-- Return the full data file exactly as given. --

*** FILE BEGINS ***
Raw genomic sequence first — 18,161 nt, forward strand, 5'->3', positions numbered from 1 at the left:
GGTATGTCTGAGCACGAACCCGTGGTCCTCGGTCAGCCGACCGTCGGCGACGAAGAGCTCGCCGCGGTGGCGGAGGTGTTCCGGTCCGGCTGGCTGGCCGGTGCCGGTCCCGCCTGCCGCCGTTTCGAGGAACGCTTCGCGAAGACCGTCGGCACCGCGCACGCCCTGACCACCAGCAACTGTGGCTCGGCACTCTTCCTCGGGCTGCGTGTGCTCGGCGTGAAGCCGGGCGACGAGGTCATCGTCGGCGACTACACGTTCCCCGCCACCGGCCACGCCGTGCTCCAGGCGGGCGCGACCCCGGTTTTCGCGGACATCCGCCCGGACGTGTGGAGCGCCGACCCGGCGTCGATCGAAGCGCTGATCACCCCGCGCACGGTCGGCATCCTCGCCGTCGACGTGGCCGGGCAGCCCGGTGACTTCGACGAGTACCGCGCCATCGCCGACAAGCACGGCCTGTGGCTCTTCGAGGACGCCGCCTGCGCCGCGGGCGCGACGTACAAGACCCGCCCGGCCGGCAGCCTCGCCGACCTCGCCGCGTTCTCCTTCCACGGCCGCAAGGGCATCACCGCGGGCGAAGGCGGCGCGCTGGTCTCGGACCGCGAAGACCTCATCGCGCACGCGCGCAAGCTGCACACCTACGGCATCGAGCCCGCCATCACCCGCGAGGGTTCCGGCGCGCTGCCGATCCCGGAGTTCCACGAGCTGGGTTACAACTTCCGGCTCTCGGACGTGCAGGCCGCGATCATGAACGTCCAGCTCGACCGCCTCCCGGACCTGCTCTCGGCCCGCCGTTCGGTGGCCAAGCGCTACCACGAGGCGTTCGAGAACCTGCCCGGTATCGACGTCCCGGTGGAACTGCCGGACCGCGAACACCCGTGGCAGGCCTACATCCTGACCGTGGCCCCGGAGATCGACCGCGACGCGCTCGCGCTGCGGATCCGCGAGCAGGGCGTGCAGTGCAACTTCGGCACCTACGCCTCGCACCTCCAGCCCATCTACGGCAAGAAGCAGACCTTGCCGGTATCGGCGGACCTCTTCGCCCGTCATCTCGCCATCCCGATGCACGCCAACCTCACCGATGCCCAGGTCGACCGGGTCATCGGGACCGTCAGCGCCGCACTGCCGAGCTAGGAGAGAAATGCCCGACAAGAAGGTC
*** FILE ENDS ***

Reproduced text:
Raw genomic sequence first — 18,161 nt, forward strand, 5'->3', positions numbered from 1 at the left:
GGTATGTCTGAGCACGAACCCGTGGTCCTCGGTCAGCCGACCGTCGGCGACGAAGAGCTCGCCGCGGTGGCGGAGGTGTTCCGGTCCGGCTGGCTGGCCGGTGCCGGTCCCGCCTGCCGCCGTTTCGAGGAACGCTTCGCGAAGACCGTCGGCACCGCGCACGCCCTGACCACCAGCAACTGTGGCTCGGCACTCTTCCTCGGGCTGCGTGTGCTCGGCGTGAAGCCGGGCGACGAGGTCATCGTCGGCGACTACACGTTCCCCGCCACCGGCCACGCCGTGCTCCAGGCGGGCGCGACCCCGGTTTTCGCGGACATCCGCCCGGACGTGTGGAGCGCCGACCCGGCGTCGATCGAAGCGCTGATCACCCCGCGCACGGTCGGCATCCTCGCCGTCGACGTGGCCGGGCAGCCCGGTGACTTCGACGAGTACCGCGCCATCGCCGACAAGCACGGCCTGTGGCTCTTCGAGGACGCCGCCTGCGCCGCGGGCGCGACGTACAAGACCCGCCCGGCCGGCAGCCTCGCCGACCTCGCCGCGTTCTCCTTCCACGGCCGCAAGGGCATCACCGCGGGCGAAGGCGGCGCGCTGGTCTCGGACCGCGAAGACCTCATCGCGCACGCGCGCAAGCTGCACACCTACGGCATCGAGCCCGCCATCACCCGCGAGGGTTCCGGCGCGCTGCCGATCCCGGAGTTCCACGAGCTGGGTTACAACTTCCGGCTCTCGGACGTGCAGGCCGCGATCATGAACGTCCAGCTCGACCGCCTCCCGGACCTGCTCTCGGCCCGCCGTTCGGTGGCCAAGCGCTACCACGAGGCGTTCGAGAACCTGCCCGGTATCGACGTCCCGGTGGAACTGCCGGACCGCGAACACCCGTGGCAGGCCTACATCCTGACCGTGGCCCCGGAGATCGACCGCGACGCGCTCGCGCTGCGGATCCGCGAGCAGGGCGTGCAGTGCAACTTCGGCACCTACGCCTCGCACCTCCAGCCCATCTACGGCAAGAAGCAGACCTTGCCGGTATCGGCGGACCTCTTCGCCCGTCATCTCGCCATCCCGATGCACGCCAACCTCACCGATGCCCAGGTCGACCGGGTCATCGGGACCGTCAGCGCCGCACTGCCGAGCTAGGAGAGAAATGCCCGACAAGAAGGTC